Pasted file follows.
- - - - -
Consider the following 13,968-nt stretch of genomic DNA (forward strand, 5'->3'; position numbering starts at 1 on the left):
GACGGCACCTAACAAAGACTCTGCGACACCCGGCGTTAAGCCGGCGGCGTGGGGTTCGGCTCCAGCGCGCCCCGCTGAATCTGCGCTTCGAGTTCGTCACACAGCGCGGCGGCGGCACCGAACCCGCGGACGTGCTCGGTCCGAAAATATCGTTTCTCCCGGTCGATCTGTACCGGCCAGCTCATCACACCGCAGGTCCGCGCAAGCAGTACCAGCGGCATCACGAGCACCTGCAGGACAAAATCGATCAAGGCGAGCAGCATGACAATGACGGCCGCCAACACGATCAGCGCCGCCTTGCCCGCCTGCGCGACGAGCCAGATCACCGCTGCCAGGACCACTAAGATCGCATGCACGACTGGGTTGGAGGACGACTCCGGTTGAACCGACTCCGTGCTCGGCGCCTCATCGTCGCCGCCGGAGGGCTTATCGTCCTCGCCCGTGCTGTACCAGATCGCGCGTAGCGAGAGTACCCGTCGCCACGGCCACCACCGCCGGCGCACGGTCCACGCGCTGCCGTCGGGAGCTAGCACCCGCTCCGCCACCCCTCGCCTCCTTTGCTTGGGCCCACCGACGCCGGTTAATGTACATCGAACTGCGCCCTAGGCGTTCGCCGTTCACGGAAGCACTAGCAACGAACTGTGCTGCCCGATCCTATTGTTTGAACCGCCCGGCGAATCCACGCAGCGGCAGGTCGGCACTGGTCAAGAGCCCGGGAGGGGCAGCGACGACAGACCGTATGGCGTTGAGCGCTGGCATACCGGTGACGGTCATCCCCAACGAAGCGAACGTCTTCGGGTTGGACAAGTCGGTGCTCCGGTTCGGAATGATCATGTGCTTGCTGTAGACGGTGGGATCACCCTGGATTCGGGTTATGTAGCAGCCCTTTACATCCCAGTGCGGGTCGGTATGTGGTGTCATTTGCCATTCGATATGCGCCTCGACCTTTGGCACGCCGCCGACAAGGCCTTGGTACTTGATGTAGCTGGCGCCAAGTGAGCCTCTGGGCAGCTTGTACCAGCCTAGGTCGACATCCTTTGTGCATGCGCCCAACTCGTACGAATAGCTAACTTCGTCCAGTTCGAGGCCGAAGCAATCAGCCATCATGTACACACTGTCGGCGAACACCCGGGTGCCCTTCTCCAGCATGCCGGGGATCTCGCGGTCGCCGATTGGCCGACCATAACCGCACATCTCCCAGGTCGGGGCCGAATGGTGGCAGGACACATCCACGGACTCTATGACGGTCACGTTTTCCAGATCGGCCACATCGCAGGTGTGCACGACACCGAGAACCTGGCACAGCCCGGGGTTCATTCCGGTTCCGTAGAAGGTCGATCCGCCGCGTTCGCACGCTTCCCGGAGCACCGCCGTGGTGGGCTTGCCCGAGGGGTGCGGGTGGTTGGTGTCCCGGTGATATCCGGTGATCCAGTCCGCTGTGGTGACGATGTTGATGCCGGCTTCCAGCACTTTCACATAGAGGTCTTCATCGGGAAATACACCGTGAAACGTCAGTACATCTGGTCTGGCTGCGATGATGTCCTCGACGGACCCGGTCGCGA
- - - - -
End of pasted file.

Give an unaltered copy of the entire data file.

Consider the following 13,968-nt stretch of genomic DNA (forward strand, 5'->3'; position numbering starts at 1 on the left):
GACGGCACCTAACAAAGACTCTGCGACACCCGGCGTTAAGCCGGCGGCGTGGGGTTCGGCTCCAGCGCGCCCCGCTGAATCTGCGCTTCGAGTTCGTCACACAGCGCGGCGGCGGCACCGAACCCGCGGACGTGCTCGGTCCGAAAATATCGTTTCTCCCGGTCGATCTGTACCGGCCAGCTCATCACACCGCAGGTCCGCGCAAGCAGTACCAGCGGCATCACGAGCACCTGCAGGACAAAATCGATCAAGGCGAGCAGCATGACAATGACGGCCGCCAACACGATCAGCGCCGCCTTGCCCGCCTGCGCGACGAGCCAGATCACCGCTGCCAGGACCACTAAGATCGCATGCACGACTGGGTTGGAGGACGACTCCGGTTGAACCGACTCCGTGCTCGGCGCCTCATCGTCGCCGCCGGAGGGCTTATCGTCCTCGCCCGTGCTGTACCAGATCGCGCGTAGCGAGAGTACCCGTCGCCACGGCCACCACCGCCGGCGCACGGTCCACGCGCTGCCGTCGGGAGCTAGCACCCGCTCCGCCACCCCTCGCCTCCTTTGCTTGGGCCCACCGACGCCGGTTAATGTACATCGAACTGCGCCCTAGGCGTTCGCCGTTCACGGAAGCACTAGCAACGAACTGTGCTGCCCGATCCTATTGTTTGAACCGCCCGGCGAATCCACGCAGCGGCAGGTCGGCACTGGTCAAGAGCCCGGGAGGGGCAGCGACGACAGACCGTATGGCGTTGAGCGCTGGCATACCGGTGACGGTCATCCCCAACGAAGCGAACGTCTTCGGGTTGGACAAGTCGGTGCTCCGGTTCGGAATGATCATGTGCTTGCTGTAGACGGTGGGATCACCCTGGATTCGGGTTATGTAGCAGCCCTTTACATCCCAGTGCGGGTCGGTATGTGGTGTCATTTGCCATTCGATATGCGCCTCGACCTTTGGCACGCCGCCGACAAGGCCTTGGTACTTGATGTAGCTGGCGCCAAGTGAGCCTCTGGGCAGCTTGTACCAGCCTAGGTCGACATCCTTTGTGCATGCGCCCAACTCGTACGAATAGCTAACTTCGTCCAGTTCGAGGCCGAAGCAATCAGCCATCATGTACACACTGTCGGCGAACACCCGGGTGCCCTTCTCCAGCATGCCGGGGATCTCGCGGTCGCCGATTGGCCGACCATAACCGCACATCTCCCAGGTCGGGGCCGAATGGTGGCAGGACACATCCACGGACTCTATGACGGTCACGTTTTCCAGATCGGCCACATCGCAGGTGTGCACGACACCGAGAACCTGGCACAGCCCGGGGTTCATTCCGGTTCCGTAGAAGGTCGATCCGCCGCGTTCGCACGCTTCCCGGAGCACCGCCGTGGTGGGCTTGCCCGAGGGGTGCGGGTGGTTGGTGTCCCGGTGATATCCGGTGATCCAGTCCGCTGTGGTGACGATGTTGATGCCGGCTTCCAGCACTTTCACATAGAGGTCTTCATCGGGAAATACACCGTGAAACGTCAGTACATCTGGTCTGGCTGCGATGATGTCCTCGACGGACCCGGTCGCGA